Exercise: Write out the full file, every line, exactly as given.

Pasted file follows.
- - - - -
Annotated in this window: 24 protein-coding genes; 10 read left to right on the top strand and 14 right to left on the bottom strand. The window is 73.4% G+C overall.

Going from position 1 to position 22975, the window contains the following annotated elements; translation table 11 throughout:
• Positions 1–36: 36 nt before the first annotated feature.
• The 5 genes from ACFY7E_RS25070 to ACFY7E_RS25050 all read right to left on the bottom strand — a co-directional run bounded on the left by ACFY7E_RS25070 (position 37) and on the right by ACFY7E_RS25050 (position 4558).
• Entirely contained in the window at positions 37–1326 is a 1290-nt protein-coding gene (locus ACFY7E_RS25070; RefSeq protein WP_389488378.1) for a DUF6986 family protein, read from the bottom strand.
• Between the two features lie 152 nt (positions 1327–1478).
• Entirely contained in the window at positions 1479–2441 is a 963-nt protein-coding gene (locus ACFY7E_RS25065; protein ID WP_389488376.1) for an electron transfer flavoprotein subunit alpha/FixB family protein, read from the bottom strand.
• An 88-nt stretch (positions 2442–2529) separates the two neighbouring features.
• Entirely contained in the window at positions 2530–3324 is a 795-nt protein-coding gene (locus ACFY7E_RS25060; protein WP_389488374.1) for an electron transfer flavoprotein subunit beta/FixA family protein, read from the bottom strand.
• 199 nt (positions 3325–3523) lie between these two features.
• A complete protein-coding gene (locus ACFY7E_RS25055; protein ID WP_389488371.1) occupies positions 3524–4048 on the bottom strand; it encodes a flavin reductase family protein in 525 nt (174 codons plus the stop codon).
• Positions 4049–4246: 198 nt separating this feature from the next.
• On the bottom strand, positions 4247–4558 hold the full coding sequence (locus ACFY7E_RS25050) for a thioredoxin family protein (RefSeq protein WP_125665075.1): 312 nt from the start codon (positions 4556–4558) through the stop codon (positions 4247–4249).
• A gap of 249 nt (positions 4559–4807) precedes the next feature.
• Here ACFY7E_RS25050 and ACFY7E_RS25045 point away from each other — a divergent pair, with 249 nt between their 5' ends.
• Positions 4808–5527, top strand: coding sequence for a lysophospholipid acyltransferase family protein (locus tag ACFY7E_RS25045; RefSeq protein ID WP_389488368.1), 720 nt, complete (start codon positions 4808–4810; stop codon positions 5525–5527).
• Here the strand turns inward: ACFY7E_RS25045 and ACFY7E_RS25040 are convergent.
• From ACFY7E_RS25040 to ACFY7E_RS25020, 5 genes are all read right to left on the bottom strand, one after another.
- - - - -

Annotated in this window: 24 protein-coding genes; 10 read left to right on the top strand and 14 right to left on the bottom strand. The window is 73.4% G+C overall.

Going from position 1 to position 22975, the window contains the following annotated elements; translation table 11 throughout:
• Positions 1–36: 36 nt before the first annotated feature.
• The 5 genes from ACFY7E_RS25070 to ACFY7E_RS25050 all read right to left on the bottom strand — a co-directional run bounded on the left by ACFY7E_RS25070 (position 37) and on the right by ACFY7E_RS25050 (position 4558).
• Entirely contained in the window at positions 37–1326 is a 1290-nt protein-coding gene (locus ACFY7E_RS25070; RefSeq protein WP_389488378.1) for a DUF6986 family protein, read from the bottom strand.
• Between the two features lie 152 nt (positions 1327–1478).
• Entirely contained in the window at positions 1479–2441 is a 963-nt protein-coding gene (locus ACFY7E_RS25065; protein ID WP_389488376.1) for an electron transfer flavoprotein subunit alpha/FixB family protein, read from the bottom strand.
• An 88-nt stretch (positions 2442–2529) separates the two neighbouring features.
• Entirely contained in the window at positions 2530–3324 is a 795-nt protein-coding gene (locus ACFY7E_RS25060; protein WP_389488374.1) for an electron transfer flavoprotein subunit beta/FixA family protein, read from the bottom strand.
• 199 nt (positions 3325–3523) lie between these two features.
• A complete protein-coding gene (locus ACFY7E_RS25055; protein ID WP_389488371.1) occupies positions 3524–4048 on the bottom strand; it encodes a flavin reductase family protein in 525 nt (174 codons plus the stop codon).
• Positions 4049–4246: 198 nt separating this feature from the next.
• On the bottom strand, positions 4247–4558 hold the full coding sequence (locus ACFY7E_RS25050) for a thioredoxin family protein (RefSeq protein WP_125665075.1): 312 nt from the start codon (positions 4556–4558) through the stop codon (positions 4247–4249).
• A gap of 249 nt (positions 4559–4807) precedes the next feature.
• Here ACFY7E_RS25050 and ACFY7E_RS25045 point away from each other — a divergent pair, with 249 nt between their 5' ends.
• Positions 4808–5527, top strand: coding sequence for a lysophospholipid acyltransferase family protein (locus tag ACFY7E_RS25045; RefSeq protein ID WP_389488368.1), 720 nt, complete (start codon positions 4808–4810; stop codon positions 5525–5527).
• Here the strand turns inward: ACFY7E_RS25045 and ACFY7E_RS25040 are convergent.
• From ACFY7E_RS25040 to ACFY7E_RS25020, 5 genes are all read right to left on the bottom strand, one after another.